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The realities of online schooling

With most pupils unlikely to return to school until September, a recent report from the National Foundation for Educational Research (NFER) has raised significant concerns about the effectiveness of online schooling. As the long summer stretches ahead, we take a look at how families are coping across the country.

Headteachers have said a third of students are not engaging with set work, with pupils only studying an average of 2.5 hours a day – halving the figure previously reported and suggesting the learning deficit is even greater than feared. Overall, students are doing 90% less work than usual, and over two million children are doing under an hour, or even no work at all.

While the government says it has committed over £100 million to support home learning, many students are still struggling with limited or no access to technology. School leaders reported this was a problem for a staggering 23% of pupils. For some, the simple lack of study space has proven a real challenge, and those with special educational needs or additional responsibilities at home, such as young carers, have proven particularly vulnerable.

The closures have certainly impacted disadvantaged students more – 64% of state secondary school students from the richest households received some form of active help, as opposed to 47% from the poorest fifth of families. But there are curriculum gaps across the board, and while children from higher income homes are studying closer to six hours a day, families around the country are struggling, with more than half of parents reporting difficulties with home learning. Only 55% of parents are engaged with their children’s learning, and this figure drops to 48% for parents of secondary school children.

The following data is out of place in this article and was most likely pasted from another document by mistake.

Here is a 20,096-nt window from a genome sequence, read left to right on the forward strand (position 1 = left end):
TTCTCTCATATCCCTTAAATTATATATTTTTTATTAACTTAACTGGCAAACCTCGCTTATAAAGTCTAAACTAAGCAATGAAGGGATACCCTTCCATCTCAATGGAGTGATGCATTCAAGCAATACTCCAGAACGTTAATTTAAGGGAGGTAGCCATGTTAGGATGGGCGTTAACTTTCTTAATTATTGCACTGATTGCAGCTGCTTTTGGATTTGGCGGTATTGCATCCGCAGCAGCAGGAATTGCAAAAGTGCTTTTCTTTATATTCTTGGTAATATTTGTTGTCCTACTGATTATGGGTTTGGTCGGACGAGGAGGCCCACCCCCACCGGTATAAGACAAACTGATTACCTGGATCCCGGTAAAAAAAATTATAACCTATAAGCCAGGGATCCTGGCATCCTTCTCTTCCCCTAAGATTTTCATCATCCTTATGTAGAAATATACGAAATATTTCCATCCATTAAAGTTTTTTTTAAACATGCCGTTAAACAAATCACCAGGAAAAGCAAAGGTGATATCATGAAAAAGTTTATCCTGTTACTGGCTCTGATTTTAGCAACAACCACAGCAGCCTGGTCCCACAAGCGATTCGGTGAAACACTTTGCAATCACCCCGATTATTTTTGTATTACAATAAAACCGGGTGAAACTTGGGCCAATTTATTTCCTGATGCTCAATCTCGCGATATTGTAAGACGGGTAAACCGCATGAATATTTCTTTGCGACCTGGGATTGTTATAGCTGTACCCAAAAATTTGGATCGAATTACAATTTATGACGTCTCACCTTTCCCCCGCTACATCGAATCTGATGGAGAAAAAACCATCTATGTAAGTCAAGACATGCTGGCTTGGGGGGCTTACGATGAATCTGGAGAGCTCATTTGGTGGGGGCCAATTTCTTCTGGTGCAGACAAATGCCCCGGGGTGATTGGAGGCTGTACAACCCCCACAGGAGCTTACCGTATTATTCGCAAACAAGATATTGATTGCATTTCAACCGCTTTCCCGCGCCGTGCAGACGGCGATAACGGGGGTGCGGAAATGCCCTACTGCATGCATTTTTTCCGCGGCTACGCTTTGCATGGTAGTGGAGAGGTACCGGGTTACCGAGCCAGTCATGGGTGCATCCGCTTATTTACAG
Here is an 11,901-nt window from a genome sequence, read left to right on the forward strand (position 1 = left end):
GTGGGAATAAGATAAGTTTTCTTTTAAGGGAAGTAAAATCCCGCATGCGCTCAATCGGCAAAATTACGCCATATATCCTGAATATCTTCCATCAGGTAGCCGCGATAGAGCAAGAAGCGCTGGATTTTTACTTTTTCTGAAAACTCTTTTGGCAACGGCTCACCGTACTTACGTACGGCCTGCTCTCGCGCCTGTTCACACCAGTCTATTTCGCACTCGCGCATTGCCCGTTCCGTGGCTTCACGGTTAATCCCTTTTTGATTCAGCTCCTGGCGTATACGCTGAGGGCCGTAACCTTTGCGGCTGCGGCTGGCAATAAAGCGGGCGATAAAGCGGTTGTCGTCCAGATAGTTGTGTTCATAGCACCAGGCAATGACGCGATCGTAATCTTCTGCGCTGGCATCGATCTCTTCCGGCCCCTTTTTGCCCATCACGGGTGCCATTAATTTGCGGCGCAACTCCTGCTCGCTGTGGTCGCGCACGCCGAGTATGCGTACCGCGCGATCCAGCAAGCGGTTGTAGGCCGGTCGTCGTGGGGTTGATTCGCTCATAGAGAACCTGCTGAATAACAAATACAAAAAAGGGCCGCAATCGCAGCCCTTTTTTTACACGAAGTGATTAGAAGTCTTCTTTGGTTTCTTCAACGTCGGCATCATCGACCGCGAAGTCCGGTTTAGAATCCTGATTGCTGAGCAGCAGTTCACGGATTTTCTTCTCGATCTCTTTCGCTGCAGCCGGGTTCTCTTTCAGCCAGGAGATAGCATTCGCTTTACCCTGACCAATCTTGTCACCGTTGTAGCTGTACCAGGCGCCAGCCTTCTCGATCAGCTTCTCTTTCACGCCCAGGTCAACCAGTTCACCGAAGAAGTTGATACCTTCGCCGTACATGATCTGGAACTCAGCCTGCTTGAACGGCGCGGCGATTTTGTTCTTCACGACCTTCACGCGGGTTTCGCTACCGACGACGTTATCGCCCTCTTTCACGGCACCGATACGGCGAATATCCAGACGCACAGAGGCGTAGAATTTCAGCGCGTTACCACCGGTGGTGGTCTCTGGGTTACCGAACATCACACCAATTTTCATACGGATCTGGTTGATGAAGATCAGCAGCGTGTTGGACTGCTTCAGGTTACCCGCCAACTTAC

The NFER isn’t alone in coming to these conclusions. Research by University College London paints a similar picture, with Professor Francis Green, who led the research, saying: “The closure of schools, and their only-partial re-opening, constitute a potential threat to the educational development of a generation of children. Everyone is losing out in this generation, some much more than others.”

The government’s announcement of a £1 billion catch-up tuition fund is a much-needed step in the right direction and will go some way to addressing the lost time. There’s a mounting body of evidence demonstrating the value of tuition as a cost-effective way to support students, with trials funded by the Education Endowment Foundation (EEF) showing successful results for a range of tuition models. With the right interventions, there’s no reason why students can’t close the learning gap in the long run – and here at Figtree, we’re already seeing the positive impact of learning over lockdown. Find out more about how our small group and one-to-one sessions are helping students catch-up in time for September.

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